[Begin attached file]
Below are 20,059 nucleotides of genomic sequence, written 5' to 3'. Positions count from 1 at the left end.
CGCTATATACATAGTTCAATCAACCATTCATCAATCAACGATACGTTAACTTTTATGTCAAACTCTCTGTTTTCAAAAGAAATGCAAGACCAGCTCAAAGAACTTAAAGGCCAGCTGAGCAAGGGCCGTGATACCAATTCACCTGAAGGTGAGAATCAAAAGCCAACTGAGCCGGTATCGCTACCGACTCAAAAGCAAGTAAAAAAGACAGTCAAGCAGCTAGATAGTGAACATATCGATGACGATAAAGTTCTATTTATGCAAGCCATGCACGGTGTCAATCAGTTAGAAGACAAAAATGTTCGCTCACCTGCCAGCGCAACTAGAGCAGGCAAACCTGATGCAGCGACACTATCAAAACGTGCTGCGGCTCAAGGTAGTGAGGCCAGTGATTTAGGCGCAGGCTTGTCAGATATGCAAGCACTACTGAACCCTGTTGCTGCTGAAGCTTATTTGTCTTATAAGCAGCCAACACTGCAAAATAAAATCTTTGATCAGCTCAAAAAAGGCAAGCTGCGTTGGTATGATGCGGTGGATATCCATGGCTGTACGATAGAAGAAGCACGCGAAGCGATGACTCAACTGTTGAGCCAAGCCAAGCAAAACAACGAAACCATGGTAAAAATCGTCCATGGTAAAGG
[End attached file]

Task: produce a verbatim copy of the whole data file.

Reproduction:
Below are 20,059 nucleotides of genomic sequence, written 5' to 3'. Positions count from 1 at the left end.
CGCTATATACATAGTTCAATCAACCATTCATCAATCAACGATACGTTAACTTTTATGTCAAACTCTCTGTTTTCAAAAGAAATGCAAGACCAGCTCAAAGAACTTAAAGGCCAGCTGAGCAAGGGCCGTGATACCAATTCACCTGAAGGTGAGAATCAAAAGCCAACTGAGCCGGTATCGCTACCGACTCAAAAGCAAGTAAAAAAGACAGTCAAGCAGCTAGATAGTGAACATATCGATGACGATAAAGTTCTATTTATGCAAGCCATGCACGGTGTCAATCAGTTAGAAGACAAAAATGTTCGCTCACCTGCCAGCGCAACTAGAGCAGGCAAACCTGATGCAGCGACACTATCAAAACGTGCTGCGGCTCAAGGTAGTGAGGCCAGTGATTTAGGCGCAGGCTTGTCAGATATGCAAGCACTACTGAACCCTGTTGCTGCTGAAGCTTATTTGTCTTATAAGCAGCCAACACTGCAAAATAAAATCTTTGATCAGCTCAAAAAAGGCAAGCTGCGTTGGTATGATGCGGTGGATATCCATGGCTGTACGATAGAAGAAGCACGCGAAGCGATGACTCAACTGTTGAGCCAAGCCAAGCAAAACAACGAAACCATGGTAAAAATCGTCCATGGTAAAGG